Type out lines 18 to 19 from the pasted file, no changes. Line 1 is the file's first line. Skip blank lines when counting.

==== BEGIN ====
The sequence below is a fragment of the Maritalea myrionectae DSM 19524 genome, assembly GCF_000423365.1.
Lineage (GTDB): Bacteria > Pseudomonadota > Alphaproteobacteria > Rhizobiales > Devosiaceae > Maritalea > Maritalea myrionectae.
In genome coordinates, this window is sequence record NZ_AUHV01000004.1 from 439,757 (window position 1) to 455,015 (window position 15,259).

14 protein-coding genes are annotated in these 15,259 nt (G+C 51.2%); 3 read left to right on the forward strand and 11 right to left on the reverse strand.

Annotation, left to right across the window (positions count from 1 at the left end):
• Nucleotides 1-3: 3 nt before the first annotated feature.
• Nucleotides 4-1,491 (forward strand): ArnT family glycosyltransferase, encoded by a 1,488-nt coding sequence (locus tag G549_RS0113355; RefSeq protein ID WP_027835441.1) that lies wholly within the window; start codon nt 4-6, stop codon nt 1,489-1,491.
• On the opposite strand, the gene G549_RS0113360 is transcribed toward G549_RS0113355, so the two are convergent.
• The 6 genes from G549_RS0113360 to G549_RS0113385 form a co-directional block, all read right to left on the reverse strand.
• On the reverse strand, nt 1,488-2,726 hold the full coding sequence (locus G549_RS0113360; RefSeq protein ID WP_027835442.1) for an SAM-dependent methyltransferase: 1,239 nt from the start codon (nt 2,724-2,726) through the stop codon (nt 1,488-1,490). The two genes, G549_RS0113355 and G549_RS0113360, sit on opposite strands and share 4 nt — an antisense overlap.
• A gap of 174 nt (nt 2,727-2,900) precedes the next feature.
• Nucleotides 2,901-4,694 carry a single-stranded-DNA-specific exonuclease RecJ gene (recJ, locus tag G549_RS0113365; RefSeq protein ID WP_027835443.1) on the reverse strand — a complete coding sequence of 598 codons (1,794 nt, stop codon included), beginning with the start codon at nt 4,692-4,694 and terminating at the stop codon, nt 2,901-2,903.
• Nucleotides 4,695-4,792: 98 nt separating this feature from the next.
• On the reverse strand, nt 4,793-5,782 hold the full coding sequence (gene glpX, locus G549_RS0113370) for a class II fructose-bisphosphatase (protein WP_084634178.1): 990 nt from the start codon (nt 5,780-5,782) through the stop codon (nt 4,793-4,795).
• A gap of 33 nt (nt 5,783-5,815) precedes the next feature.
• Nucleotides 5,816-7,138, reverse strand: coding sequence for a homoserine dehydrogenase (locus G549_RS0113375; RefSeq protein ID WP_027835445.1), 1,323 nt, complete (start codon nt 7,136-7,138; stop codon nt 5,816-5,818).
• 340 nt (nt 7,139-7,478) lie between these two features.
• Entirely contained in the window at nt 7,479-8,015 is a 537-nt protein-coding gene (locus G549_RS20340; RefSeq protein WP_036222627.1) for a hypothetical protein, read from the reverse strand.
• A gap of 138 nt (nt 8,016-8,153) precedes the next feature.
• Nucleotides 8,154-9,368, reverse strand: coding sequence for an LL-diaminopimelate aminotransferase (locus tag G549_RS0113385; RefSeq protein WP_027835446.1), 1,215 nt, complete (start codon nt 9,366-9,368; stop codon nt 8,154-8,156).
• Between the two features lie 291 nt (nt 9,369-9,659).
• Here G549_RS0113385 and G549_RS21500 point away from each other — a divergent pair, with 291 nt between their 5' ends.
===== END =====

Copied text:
• Entirely contained in the window at nt 7,479-8,015 is a 537-nt protein-coding gene (locus G549_RS20340; RefSeq protein WP_036222627.1) for a hypothetical protein, read from the reverse strand.
• A gap of 138 nt (nt 8,016-8,153) precedes the next feature.